In 1905, Tramp had an adventure that caused quite a stir in Rockford. On February 24, the Register-Gazette announced that “Tramp Is Missing” and the Morning Star cried “Tramp Was Taken Away.” Tramp had boarded the streetcar, being a dog who enjoyed a good ride, and stood in the front vestibule with the conductor, Floyd Knodle. At the crossing near Ridott, a lineman got off the car, and Tramp, in all likelihood, hopped off and began walking alongside the track. Floyd was in a hurry, and so the car continued on. However, upon returning without Tramp, many people were outraged and accused Floyd of pushing the lab out of the car and abandoning him in the snow. It was known that the railway officials were annoyed by Tramp’s presence in their waiting room, and this, argued the newspapers, was the reason poor Tramp had been abandoned.

Rockford & Interurban streetcar, c. 1890s

Rockford & Interurban streetcar, c. 1890s

The Morning Star felt very protective of Tramp, who had made their office his bedroom. It defended him, saying that he was not a nuisance and in fact was liked by hundreds of people. If Tramp was not produced, they threatened, the Humane Society would arrest whoever was responsible; in fact, they claimed, all of the officials of the company should be arrested for cruelty to this poor dog. They got their scapegoat the next day when conductor Floyd Knodle was arrested for abuse and brought into the court house for questioning. Even the judge was ready to fine him; however, the case was dismissed two days later. It was ruled that because the incident had occurred in Stephenson County, the judge had no jurisdiction in the case.

Meanwhile, Morning Star employee John Adams found Tramp enjoying himself at a friendly farm in the country. Tying a rope around the dog’s neck, he led Tramp back to Rockford where he was welcomed with joyous fanfare. A broad, red ribbon was tied around his neck. The Register-Gazette printed “Some Verses on Tramp” including:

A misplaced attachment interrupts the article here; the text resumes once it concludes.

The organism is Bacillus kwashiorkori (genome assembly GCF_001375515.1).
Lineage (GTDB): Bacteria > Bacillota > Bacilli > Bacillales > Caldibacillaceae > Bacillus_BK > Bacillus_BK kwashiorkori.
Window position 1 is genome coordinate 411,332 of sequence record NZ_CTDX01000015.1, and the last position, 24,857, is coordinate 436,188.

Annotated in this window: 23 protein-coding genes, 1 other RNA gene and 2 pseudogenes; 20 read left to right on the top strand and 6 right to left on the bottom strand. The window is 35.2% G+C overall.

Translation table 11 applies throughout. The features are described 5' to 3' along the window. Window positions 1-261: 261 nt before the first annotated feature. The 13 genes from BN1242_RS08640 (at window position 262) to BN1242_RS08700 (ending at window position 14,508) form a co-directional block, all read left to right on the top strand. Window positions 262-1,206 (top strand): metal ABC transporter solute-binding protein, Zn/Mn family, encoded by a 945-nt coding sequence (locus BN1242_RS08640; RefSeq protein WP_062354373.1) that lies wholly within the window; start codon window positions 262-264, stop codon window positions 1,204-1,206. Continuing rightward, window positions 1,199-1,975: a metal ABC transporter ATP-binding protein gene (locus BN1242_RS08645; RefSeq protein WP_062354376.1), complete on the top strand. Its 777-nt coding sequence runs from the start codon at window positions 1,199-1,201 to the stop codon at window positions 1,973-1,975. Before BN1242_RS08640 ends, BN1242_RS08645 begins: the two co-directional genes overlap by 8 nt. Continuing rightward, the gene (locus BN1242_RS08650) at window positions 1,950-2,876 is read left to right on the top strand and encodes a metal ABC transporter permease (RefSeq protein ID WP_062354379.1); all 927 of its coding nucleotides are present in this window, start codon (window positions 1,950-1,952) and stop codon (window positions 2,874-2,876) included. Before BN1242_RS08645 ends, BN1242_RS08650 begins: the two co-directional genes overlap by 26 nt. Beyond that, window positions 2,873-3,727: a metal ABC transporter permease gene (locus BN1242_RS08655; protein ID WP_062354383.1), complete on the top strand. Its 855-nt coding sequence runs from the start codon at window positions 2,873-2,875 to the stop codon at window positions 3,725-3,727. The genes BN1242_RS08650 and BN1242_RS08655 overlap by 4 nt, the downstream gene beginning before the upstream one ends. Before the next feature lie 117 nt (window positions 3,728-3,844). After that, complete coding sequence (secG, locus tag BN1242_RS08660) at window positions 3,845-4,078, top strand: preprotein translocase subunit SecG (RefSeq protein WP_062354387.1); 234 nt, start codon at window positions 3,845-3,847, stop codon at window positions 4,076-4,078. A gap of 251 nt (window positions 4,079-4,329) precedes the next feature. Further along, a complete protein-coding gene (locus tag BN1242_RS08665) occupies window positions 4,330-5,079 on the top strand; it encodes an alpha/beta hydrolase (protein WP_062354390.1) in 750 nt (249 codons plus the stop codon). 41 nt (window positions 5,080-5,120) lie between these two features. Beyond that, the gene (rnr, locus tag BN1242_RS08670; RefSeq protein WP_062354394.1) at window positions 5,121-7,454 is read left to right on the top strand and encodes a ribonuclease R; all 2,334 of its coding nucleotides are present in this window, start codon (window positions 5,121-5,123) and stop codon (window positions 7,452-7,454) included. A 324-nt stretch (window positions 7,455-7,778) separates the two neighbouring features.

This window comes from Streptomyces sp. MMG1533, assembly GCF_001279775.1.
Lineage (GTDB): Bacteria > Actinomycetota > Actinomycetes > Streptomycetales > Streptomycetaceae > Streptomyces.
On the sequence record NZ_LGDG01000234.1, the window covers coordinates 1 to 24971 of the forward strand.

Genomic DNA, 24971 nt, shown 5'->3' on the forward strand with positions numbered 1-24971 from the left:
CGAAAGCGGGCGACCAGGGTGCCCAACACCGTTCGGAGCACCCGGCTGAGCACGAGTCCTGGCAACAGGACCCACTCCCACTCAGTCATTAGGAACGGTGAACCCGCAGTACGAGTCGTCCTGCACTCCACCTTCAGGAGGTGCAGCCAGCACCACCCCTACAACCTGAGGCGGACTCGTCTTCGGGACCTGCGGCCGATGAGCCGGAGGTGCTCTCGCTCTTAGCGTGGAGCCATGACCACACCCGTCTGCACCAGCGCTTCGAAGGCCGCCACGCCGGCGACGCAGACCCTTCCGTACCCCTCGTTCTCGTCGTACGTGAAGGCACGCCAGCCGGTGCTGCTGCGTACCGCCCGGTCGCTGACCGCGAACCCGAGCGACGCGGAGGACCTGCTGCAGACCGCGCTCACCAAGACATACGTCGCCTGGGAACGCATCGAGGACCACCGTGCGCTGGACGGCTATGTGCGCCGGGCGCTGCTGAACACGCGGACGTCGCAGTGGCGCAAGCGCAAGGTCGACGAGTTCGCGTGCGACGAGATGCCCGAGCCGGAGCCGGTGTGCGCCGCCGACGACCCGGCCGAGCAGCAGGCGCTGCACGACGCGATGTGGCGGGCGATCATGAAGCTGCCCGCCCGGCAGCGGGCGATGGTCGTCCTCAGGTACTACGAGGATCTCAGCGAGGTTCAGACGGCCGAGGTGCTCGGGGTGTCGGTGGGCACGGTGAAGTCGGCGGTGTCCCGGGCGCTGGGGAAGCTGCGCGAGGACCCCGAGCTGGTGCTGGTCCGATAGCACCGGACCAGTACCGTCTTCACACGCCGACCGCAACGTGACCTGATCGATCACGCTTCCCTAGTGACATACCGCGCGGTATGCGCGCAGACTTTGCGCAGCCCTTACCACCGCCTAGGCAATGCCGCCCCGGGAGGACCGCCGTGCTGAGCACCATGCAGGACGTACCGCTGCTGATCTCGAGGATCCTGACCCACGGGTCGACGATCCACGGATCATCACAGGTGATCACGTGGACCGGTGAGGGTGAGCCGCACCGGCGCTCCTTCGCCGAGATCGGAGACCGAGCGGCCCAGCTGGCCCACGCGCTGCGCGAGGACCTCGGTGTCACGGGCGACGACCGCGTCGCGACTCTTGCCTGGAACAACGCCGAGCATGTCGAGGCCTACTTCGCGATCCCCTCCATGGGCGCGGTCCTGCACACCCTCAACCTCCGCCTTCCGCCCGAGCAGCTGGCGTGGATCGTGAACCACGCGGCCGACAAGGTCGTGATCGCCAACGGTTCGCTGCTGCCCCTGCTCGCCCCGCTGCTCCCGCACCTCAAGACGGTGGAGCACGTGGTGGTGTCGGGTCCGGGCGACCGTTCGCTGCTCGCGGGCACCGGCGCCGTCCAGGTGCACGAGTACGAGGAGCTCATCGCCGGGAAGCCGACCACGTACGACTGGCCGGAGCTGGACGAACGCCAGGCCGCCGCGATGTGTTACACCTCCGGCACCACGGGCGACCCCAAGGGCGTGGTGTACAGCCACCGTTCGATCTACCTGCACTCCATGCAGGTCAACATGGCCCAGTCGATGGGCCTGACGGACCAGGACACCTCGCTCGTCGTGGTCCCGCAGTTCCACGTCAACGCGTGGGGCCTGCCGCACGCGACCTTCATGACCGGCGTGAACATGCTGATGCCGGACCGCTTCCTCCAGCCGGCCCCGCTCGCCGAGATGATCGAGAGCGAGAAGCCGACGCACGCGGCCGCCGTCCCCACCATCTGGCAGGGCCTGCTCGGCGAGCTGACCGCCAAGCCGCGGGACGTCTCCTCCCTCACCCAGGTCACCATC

“Why Tramp Got Lost”

There was an old dog named Tramp,

In some of his manners a ‘scamp,’

He would go out and fill up on fat

And just what he’d do after that

Is hardly fit for publication.

 

Although Tramp was an irritation to the streetcar officials, he was clearly loved by a great many. Shortly after this incident, a Rockford citizen wrote a letter to the editor of the Republic. He proclaimed that he would give $10 to punish any abuser of the dog, and $100 to convict anyone who threatened Tramp’s life with poison.

Tramp became a model in 1906 when the Women’s Christian Temperance Union sold photographs of him as a fundraiser. The Register-Gazette reported that the photos showed him “in various characteristic attitudes, in repose, in action, and on dress parade.” His picture also was the ornament on top of a daily calendar.

Tramp enjoying a good scratch from Captain John T. Buker of the steamboat Illinois, c. 1901-1906

Tramp enjoying a good scratch from Captain John T. Buker of the steamboat Illinois, c. 1901-1906

 

When Tramp passed away in November 1908, he was honored by Rockford’s newspapers with large obituaries that were truly a labor of love. They reported that Tramp had been visiting the Reigert home at 255 North Court Street, one of his regular spots. The fire alarm whistle blew, and he attempted to get up and bark as usual, but his hind legs were paralyzed. A police officer was notified, and when he arrived he offered to shoot Old Tramp to put him out of his misery. Mrs. Reigert intervened, exclaiming “The old dog has been kind to everyone and everyone has been kind to him. I will not see him killed violently if I can help it. I will be glad to pay for the services of a veterinary to chloroform him and make his passing easy.” Dr. W.R. Finely was summoned, and Old Tramp left the world in peace.

The Republic published tributes from Tramp’s many canine friends who praised him for his respectability and gentlemanly ways.  Sheriff Collier’s dog Dooley, who was reportedly reached by telephone, was Tramp’s bosom friend, and told of how Tramp had taught him not to snap at people’s heels or swallow rubber bands when he was a pup. Sport, the “dean of the Fox terrier class,” admired Tramp for his soul of honor. Zip on Seventh Street spoke of Tramp’s great mind. Mack, a red Irish settler, shed a tear. And even Jerry the cat of West State Street praised Tramp for his respectful attitude towards felines and honored Tramp with a quote from Omar: “Tomorrow I shall be myself with yesterday’s seven thousand years.”

These grand speeches, however fictional, give evidence to the adoration and admiration the people of Rockford had for this lovable Labrador. His epitaphs took up more space and were generally more praiseworthy than most humans’ obituaries. He was called the “best known canine in the United States, an honored resident… beloved by practically every man, woman and child in this city.” One month after Tramp’s death, a letter to the editor appeared in the Republic that included a poem written in his honor.